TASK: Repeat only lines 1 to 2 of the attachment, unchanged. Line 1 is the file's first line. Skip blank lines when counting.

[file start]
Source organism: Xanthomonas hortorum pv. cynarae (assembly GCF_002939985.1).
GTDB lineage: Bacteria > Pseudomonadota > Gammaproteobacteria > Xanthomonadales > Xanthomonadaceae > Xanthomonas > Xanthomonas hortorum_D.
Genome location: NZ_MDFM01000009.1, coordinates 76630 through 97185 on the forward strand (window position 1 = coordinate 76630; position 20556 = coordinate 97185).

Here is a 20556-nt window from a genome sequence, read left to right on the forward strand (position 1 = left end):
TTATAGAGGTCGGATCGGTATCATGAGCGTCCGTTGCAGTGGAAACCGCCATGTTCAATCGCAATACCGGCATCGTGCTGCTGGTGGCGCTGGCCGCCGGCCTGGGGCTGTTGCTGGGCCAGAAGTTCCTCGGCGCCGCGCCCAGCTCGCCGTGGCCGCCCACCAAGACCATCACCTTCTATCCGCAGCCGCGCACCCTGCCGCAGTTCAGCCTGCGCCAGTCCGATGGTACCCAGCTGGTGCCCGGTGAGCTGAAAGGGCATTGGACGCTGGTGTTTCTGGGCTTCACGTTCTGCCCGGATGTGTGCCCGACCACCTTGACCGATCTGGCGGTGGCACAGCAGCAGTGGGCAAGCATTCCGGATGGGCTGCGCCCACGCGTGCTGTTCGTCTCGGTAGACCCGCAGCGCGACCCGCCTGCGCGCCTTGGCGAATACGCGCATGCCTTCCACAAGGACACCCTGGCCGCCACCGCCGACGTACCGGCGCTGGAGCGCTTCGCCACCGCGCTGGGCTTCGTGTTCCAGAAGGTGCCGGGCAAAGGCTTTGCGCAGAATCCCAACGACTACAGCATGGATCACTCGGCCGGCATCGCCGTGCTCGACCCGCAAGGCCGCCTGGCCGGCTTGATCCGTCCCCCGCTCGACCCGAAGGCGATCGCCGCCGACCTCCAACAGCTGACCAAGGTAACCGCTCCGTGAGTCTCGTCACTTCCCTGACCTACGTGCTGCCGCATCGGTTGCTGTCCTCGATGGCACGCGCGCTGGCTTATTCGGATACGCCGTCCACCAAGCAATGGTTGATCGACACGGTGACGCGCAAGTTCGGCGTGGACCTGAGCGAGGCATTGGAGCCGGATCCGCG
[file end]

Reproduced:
Source organism: Xanthomonas hortorum pv. cynarae (assembly GCF_002939985.1).
GTDB lineage: Bacteria > Pseudomonadota > Gammaproteobacteria > Xanthomonadales > Xanthomonadaceae > Xanthomonas > Xanthomonas hortorum_D.